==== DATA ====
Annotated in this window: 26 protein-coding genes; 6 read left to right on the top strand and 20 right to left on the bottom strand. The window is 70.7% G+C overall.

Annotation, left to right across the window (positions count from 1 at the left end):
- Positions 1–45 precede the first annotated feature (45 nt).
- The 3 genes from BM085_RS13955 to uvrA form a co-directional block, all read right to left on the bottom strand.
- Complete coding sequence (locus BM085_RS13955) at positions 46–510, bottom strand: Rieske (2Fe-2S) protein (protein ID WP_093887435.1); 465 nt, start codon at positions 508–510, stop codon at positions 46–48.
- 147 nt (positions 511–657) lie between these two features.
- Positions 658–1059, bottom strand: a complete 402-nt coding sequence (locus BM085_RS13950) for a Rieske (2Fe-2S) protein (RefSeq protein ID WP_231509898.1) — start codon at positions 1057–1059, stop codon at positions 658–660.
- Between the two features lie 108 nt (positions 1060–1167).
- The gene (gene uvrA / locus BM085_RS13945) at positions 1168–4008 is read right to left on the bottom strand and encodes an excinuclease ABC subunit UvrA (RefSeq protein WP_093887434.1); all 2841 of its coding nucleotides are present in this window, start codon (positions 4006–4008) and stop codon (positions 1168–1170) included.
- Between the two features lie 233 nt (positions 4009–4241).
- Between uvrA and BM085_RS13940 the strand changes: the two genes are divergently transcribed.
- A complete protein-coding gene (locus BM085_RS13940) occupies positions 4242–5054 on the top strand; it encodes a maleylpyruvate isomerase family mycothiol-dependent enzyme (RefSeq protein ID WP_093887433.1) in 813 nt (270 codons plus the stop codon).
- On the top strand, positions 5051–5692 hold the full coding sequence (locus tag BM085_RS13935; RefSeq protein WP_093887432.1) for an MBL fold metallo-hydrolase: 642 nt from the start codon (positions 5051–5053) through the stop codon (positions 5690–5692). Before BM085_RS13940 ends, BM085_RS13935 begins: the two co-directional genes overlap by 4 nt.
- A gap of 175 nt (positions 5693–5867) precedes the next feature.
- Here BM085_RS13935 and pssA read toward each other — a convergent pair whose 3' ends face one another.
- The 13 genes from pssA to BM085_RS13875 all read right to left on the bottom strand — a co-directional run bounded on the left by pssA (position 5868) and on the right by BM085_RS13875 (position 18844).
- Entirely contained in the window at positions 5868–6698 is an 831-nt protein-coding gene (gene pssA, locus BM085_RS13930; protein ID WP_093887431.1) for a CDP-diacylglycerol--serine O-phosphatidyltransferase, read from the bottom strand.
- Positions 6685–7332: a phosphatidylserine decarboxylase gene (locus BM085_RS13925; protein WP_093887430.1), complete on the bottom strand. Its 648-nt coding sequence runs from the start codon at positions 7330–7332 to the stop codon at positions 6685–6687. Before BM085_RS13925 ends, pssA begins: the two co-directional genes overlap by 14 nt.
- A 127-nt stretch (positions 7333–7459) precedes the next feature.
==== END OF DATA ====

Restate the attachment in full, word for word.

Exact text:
Annotated in this window: 26 protein-coding genes; 6 read left to right on the top strand and 20 right to left on the bottom strand. The window is 70.7% G+C overall.

Annotation, left to right across the window (positions count from 1 at the left end):
- Positions 1–45 precede the first annotated feature (45 nt).
- The 3 genes from BM085_RS13955 to uvrA form a co-directional block, all read right to left on the bottom strand.
- Complete coding sequence (locus BM085_RS13955) at positions 46–510, bottom strand: Rieske (2Fe-2S) protein (protein ID WP_093887435.1); 465 nt, start codon at positions 508–510, stop codon at positions 46–48.
- 147 nt (positions 511–657) lie between these two features.
- Positions 658–1059, bottom strand: a complete 402-nt coding sequence (locus BM085_RS13950) for a Rieske (2Fe-2S) protein (RefSeq protein ID WP_231509898.1) — start codon at positions 1057–1059, stop codon at positions 658–660.
- Between the two features lie 108 nt (positions 1060–1167).
- The gene (gene uvrA / locus BM085_RS13945) at positions 1168–4008 is read right to left on the bottom strand and encodes an excinuclease ABC subunit UvrA (RefSeq protein WP_093887434.1); all 2841 of its coding nucleotides are present in this window, start codon (positions 4006–4008) and stop codon (positions 1168–1170) included.
- Between the two features lie 233 nt (positions 4009–4241).
- Between uvrA and BM085_RS13940 the strand changes: the two genes are divergently transcribed.
- A complete protein-coding gene (locus BM085_RS13940) occupies positions 4242–5054 on the top strand; it encodes a maleylpyruvate isomerase family mycothiol-dependent enzyme (RefSeq protein ID WP_093887433.1) in 813 nt (270 codons plus the stop codon).
- On the top strand, positions 5051–5692 hold the full coding sequence (locus tag BM085_RS13935; RefSeq protein WP_093887432.1) for an MBL fold metallo-hydrolase: 642 nt from the start codon (positions 5051–5053) through the stop codon (positions 5690–5692). Before BM085_RS13940 ends, BM085_RS13935 begins: the two co-directional genes overlap by 4 nt.
- A gap of 175 nt (positions 5693–5867) precedes the next feature.
- Here BM085_RS13935 and pssA read toward each other — a convergent pair whose 3' ends face one another.
- The 13 genes from pssA to BM085_RS13875 all read right to left on the bottom strand — a co-directional run bounded on the left by pssA (position 5868) and on the right by BM085_RS13875 (position 18844).
- Entirely contained in the window at positions 5868–6698 is an 831-nt protein-coding gene (gene pssA, locus BM085_RS13930; protein ID WP_093887431.1) for a CDP-diacylglycerol--serine O-phosphatidyltransferase, read from the bottom strand.
- Positions 6685–7332: a phosphatidylserine decarboxylase gene (locus BM085_RS13925; protein WP_093887430.1), complete on the bottom strand. Its 648-nt coding sequence runs from the start codon at positions 7330–7332 to the stop codon at positions 6685–6687. Before BM085_RS13925 ends, pssA begins: the two co-directional genes overlap by 14 nt.
- A 127-nt stretch (positions 7333–7459) precedes the next feature.